From both ends of the maritime spectrum, the pigs are calling for their destruction!
The pleasure boaters waving to you as they speed by, the roar of their outboard the only thing loud enough to mask their joyous song. The working stiffs—you know they're true Sons of the Sea by the beard-with-no-mustache whisker configuration, not to mention the eyepatch—pouring themselves another mug of java as they prepare to push off for the day.
Taken together, these two captains represent what we could call the Argument from Opposites. (We've seen the gambit before—here, for instance, and in a less focused form here.)
This rhetorical stratagem insists that if representatives from both ends of some continuum support a given proposition, then the proposition is, by default, proven.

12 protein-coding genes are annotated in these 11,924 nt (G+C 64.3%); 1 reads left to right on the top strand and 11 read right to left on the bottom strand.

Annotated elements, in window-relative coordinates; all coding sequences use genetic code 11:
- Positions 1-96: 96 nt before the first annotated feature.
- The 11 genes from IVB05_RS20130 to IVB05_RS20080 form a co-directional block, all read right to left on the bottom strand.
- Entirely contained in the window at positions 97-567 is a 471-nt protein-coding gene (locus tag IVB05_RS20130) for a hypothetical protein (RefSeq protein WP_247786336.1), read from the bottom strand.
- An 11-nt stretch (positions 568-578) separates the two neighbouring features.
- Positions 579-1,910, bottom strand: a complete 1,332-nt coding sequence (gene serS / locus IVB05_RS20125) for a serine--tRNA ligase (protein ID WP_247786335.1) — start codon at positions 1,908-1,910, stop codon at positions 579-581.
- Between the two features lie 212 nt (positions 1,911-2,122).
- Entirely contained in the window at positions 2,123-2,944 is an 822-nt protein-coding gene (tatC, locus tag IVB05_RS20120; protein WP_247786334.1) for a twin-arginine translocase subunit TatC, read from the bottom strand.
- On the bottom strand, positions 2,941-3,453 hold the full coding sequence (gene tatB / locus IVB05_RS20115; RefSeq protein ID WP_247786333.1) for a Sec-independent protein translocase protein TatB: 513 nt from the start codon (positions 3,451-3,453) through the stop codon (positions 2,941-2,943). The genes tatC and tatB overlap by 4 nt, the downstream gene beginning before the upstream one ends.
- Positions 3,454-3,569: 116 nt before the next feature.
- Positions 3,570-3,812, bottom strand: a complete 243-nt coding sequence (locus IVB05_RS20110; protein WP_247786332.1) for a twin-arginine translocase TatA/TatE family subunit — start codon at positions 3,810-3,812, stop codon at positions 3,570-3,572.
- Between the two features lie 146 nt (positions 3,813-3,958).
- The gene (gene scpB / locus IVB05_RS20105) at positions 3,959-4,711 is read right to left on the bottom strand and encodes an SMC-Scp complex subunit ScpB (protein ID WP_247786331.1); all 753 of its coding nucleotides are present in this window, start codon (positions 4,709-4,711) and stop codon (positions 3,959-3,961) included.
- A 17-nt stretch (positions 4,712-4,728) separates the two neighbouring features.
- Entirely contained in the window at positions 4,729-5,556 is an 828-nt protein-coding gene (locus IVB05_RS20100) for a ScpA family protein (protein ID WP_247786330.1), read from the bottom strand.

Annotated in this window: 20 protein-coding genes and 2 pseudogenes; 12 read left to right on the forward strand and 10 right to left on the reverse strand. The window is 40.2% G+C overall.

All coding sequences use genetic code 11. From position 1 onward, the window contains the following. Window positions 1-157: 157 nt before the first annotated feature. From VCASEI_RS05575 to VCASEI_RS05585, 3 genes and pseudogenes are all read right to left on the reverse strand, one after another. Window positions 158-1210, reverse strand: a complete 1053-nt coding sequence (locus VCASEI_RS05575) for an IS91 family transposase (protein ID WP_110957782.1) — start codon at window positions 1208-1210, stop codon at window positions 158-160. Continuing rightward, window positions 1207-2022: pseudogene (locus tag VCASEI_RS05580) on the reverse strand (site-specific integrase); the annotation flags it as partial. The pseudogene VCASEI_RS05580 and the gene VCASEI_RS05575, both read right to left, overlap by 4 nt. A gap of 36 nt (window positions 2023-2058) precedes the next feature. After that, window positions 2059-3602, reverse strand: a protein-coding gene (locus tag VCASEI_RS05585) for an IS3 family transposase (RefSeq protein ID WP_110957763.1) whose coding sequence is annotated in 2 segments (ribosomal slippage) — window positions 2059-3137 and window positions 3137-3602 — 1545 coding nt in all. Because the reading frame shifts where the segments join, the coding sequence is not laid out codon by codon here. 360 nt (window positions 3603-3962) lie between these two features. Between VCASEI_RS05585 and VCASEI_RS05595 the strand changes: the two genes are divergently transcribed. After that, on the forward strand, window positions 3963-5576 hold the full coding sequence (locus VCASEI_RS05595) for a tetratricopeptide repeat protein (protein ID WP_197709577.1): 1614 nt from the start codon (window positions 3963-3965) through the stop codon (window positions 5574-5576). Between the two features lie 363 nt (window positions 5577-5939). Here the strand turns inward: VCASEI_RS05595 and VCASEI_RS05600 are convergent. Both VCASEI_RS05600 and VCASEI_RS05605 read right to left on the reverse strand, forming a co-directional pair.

If high-born animals and proletariat animals agree that barbecue, for instance, is not a threat to them, but instead is a reward, then it must be so.
For don't they both smile?
Don't they both—don't they all, every sailor in Neptune's realm—find meaning and purpose in their stations, lowly or lofty as they may be?
Whether leaving from docks or the piers reserved for Peers, pigs want to die. It's just how it is.
With all the evidence that has been marshaled to support this position, there's just no point arguing.
Addendum (12/05/10): More pigs-and-boats fun! Don't panic: this one's got his own barbecue fork! Hang on, chicken—it'll all be over soon!